How do I know if there are baby wild animals in the attic?
If you live near a wooded area, you probably enjoy the peace and happiness that only woodland creature’s noises can bring. The chirping of the birds in the morning, humming birds and squirrels visiting your feeders, chattering away pleasantly, and the occasional hoot of an owl al night may be the picture of earthly bliss. But it also means that you run the risk of having these animals as unwanted guests in your attic.
Attics are generally dark and cozy places, filled to the brim with boxes, old furniture and empty suitcases; perfect for a wild animal to make it their home. The fact that they are rarely visited by humans, means that these animals will be almost guaranteed privacy for months on end, the perfect place to live.
Most of these tiny tenants can pass unnoticed for many weeks because of their size, their nocturnal habits and shy behaviors. Most people only notice mice or rats when there is already a fully - fledged family living in the attic, following the slight scurrying sounds during the night or finding occasional droppings on the floor.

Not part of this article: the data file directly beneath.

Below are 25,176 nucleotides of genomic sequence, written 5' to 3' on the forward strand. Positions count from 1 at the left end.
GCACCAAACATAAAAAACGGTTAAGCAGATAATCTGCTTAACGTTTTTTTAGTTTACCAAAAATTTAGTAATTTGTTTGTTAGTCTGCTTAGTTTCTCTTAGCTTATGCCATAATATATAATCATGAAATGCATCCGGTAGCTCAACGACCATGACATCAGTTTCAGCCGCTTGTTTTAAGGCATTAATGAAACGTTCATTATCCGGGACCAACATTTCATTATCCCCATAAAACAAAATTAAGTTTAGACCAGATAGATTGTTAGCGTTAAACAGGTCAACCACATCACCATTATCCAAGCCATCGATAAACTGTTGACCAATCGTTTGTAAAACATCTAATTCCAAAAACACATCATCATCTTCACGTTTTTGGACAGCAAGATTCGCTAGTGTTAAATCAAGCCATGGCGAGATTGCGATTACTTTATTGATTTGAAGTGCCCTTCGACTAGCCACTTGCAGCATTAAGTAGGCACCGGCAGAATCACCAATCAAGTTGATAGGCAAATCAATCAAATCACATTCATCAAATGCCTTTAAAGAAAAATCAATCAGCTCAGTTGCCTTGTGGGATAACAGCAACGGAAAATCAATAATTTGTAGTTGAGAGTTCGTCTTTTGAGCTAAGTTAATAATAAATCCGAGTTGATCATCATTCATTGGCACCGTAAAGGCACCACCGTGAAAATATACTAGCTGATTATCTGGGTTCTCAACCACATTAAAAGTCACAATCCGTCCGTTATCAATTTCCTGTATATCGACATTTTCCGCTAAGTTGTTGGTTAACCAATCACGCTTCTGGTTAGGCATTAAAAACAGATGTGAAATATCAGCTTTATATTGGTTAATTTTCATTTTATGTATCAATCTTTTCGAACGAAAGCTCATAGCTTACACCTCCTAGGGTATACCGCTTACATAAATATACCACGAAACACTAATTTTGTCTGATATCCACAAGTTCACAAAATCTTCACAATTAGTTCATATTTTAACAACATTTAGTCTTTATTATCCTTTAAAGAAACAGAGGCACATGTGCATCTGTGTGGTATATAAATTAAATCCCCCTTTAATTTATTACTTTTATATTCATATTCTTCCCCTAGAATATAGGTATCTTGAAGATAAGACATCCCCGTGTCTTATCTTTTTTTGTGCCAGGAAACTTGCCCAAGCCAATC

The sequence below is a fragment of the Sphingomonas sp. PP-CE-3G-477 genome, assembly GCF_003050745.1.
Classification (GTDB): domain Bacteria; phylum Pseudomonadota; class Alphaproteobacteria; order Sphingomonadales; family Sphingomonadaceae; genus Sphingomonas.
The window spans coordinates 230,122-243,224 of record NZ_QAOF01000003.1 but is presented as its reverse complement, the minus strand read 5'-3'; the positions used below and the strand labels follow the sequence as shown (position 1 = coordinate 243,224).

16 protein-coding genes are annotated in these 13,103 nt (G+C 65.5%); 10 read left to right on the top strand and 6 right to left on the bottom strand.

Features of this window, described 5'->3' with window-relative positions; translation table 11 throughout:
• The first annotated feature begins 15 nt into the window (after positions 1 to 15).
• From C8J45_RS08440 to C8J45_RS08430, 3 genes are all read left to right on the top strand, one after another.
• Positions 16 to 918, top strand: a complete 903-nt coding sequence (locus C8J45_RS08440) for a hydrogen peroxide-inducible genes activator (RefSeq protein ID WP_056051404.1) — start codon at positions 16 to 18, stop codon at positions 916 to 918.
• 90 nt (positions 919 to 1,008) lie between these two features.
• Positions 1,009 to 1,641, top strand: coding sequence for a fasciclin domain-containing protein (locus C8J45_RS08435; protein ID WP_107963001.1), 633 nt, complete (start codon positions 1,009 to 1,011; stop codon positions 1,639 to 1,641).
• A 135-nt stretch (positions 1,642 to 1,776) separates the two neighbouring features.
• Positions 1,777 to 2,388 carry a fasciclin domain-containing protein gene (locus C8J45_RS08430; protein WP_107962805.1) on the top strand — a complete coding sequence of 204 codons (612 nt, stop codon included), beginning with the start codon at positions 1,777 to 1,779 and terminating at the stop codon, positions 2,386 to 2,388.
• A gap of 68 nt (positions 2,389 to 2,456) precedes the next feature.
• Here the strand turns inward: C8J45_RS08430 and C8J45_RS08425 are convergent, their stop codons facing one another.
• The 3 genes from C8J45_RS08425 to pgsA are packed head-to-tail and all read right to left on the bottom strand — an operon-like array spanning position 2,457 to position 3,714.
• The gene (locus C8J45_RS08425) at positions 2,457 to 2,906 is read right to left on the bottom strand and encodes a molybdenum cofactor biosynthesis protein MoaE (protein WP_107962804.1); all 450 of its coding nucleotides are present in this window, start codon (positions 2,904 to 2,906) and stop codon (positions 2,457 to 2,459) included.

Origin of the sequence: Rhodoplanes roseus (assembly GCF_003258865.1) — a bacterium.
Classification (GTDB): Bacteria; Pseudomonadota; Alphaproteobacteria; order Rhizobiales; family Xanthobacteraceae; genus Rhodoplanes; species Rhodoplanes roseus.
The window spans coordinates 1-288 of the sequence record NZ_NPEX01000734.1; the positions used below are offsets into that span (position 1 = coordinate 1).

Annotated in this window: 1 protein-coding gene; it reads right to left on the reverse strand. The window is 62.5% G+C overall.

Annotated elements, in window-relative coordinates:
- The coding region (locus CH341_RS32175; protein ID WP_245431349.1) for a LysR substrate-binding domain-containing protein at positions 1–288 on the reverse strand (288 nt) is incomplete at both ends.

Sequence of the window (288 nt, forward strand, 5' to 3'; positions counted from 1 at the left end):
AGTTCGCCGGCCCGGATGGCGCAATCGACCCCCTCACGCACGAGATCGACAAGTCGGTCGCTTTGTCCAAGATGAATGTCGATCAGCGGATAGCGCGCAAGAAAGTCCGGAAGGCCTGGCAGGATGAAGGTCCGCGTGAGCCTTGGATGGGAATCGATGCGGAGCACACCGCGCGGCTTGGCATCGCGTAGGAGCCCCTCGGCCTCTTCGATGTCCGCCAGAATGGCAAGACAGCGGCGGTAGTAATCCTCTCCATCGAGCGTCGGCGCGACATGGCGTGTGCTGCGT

These tell – tale signs of wild animals in your house signify a grown animal that has been travelling through your walls or rafters, and the common mistake many people make is to think that by catching one, the problem is solved.
The fact is that almost every single animal in the world lives for mainly three things: finding food, finding shelter, and breeding. This means that if you find an adult animal in your house, you are almost 100% guaranteed there will be babies. Not all animals breed all year round, but the most common pests like mice, rats and bats, do. The babies will not be scampering around your house at night, only the mother does this to find food for her young, but they will be cozily snoozing in a warm, soft nest in your attic, built with torn bits of newspaper, insulation and fabric, when removing the invading animals, it is imperative that you retrieve the complete family, or else the babies, without their mother, will die and you will then have to deal with decaying bodies and very unattractive odors.
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We are the Pest Education Network, a non-profit organization that focuses on wildlife and pest removal education. Our approach utilizes Integrated Pest Management, a strategy advocating prevention and humane methods.